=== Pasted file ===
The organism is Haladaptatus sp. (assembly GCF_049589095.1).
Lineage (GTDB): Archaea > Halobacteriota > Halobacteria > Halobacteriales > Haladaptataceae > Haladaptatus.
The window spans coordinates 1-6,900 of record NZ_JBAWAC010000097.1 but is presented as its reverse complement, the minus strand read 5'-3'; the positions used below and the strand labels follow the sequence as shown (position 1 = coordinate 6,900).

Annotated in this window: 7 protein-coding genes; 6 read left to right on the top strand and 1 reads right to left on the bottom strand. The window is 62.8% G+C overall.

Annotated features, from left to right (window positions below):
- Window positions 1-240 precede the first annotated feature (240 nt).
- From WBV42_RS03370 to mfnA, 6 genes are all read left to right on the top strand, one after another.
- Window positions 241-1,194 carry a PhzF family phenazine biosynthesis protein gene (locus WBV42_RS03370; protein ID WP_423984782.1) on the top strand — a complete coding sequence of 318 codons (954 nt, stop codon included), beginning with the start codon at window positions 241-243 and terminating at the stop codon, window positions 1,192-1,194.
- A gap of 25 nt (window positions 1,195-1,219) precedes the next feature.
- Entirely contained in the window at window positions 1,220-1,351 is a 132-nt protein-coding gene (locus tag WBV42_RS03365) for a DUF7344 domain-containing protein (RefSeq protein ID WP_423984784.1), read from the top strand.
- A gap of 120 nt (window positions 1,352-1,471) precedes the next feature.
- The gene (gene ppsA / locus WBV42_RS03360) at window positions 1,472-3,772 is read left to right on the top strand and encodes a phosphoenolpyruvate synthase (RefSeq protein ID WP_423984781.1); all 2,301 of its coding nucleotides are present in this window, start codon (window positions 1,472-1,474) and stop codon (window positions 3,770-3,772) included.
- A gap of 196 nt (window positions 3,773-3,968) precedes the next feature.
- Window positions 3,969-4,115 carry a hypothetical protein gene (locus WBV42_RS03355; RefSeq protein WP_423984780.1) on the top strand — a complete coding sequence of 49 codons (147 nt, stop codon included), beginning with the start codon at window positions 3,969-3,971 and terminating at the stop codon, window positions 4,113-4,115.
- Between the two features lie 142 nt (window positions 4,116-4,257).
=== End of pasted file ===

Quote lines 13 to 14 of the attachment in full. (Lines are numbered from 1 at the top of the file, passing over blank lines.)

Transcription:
- A gap of 196 nt (window positions 3,773-3,968) precedes the next feature.
- Window positions 3,969-4,115 carry a hypothetical protein gene (locus WBV42_RS03355; RefSeq protein WP_423984780.1) on the top strand — a complete coding sequence of 49 codons (147 nt, stop codon included), beginning with the start codon at window positions 3,969-3,971 and terminating at the stop codon, window positions 4,113-4,115.